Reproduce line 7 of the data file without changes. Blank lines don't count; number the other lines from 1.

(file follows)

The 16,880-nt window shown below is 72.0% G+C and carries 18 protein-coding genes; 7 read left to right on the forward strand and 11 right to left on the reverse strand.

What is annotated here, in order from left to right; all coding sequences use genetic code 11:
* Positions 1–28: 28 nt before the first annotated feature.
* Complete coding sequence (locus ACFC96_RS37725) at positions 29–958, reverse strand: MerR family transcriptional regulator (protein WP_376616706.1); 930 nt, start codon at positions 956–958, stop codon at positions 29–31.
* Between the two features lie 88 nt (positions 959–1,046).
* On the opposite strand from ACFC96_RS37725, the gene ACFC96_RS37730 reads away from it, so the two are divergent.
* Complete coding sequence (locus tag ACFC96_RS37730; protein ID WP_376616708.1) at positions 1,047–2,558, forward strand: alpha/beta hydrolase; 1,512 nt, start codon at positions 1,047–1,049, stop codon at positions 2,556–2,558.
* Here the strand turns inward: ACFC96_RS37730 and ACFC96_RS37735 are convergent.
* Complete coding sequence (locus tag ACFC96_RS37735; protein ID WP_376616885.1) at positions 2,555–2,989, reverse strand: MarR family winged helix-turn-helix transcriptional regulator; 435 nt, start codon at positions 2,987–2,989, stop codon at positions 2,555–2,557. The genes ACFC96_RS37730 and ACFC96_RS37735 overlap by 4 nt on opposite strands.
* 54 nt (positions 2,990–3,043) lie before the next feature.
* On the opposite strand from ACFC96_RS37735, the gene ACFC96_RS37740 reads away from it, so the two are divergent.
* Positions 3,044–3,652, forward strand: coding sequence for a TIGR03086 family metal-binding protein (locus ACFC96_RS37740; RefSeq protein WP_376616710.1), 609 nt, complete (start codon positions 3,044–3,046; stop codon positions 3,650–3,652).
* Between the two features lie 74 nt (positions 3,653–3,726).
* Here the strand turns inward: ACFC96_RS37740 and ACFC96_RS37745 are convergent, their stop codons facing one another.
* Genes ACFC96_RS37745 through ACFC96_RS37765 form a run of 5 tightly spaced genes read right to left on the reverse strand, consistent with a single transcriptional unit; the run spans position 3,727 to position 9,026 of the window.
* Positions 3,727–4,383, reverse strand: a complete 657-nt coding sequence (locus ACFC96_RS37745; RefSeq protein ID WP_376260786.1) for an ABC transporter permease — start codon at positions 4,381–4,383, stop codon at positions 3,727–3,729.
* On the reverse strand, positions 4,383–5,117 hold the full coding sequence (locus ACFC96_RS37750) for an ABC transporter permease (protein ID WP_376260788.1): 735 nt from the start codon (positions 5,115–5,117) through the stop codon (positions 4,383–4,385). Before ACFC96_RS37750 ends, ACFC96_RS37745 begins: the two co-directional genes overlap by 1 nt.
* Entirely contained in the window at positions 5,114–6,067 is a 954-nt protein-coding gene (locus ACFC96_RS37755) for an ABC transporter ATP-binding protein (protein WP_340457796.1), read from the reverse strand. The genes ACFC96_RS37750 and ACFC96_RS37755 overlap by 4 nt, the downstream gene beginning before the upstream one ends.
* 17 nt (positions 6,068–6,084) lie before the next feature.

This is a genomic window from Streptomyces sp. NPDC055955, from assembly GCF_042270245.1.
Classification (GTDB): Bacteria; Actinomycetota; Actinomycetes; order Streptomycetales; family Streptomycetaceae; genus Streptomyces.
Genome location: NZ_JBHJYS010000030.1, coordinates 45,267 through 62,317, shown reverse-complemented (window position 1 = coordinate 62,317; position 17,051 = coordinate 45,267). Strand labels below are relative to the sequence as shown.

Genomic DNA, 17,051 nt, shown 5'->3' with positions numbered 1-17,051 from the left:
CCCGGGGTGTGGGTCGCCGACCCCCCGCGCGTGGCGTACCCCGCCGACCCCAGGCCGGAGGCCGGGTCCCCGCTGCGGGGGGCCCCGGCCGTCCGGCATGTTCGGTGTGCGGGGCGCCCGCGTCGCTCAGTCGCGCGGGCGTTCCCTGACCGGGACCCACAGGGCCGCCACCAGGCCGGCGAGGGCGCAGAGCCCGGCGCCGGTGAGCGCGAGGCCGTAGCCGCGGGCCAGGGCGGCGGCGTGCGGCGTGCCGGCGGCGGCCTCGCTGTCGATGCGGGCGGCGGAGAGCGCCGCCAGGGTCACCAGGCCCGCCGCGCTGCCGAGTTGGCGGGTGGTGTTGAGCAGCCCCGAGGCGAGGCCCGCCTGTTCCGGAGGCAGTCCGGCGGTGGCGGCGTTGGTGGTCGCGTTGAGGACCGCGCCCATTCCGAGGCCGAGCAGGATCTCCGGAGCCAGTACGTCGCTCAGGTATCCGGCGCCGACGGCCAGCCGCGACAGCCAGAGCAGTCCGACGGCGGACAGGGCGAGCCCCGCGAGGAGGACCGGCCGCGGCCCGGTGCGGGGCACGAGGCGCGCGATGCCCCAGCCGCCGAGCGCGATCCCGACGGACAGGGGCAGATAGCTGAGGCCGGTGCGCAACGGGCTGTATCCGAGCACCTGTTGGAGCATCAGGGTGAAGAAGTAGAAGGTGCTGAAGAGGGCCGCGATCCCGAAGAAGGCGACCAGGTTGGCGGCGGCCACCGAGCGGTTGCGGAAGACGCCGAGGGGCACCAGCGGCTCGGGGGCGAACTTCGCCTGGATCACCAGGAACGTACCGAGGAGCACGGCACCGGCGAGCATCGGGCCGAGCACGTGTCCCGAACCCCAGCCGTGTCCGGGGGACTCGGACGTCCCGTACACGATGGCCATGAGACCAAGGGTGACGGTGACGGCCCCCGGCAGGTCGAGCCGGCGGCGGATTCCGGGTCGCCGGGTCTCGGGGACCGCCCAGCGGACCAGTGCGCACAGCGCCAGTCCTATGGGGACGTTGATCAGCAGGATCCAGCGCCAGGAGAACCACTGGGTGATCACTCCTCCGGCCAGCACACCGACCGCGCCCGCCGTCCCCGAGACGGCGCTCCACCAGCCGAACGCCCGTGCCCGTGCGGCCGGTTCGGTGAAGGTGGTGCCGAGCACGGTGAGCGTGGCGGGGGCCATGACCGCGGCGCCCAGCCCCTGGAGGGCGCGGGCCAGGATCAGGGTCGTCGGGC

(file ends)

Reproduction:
* Complete coding sequence (locus tag ACFC96_RS37730; protein ID WP_376616708.1) at positions 1,047–2,558, forward strand: alpha/beta hydrolase; 1,512 nt, start codon at positions 1,047–1,049, stop codon at positions 2,556–2,558.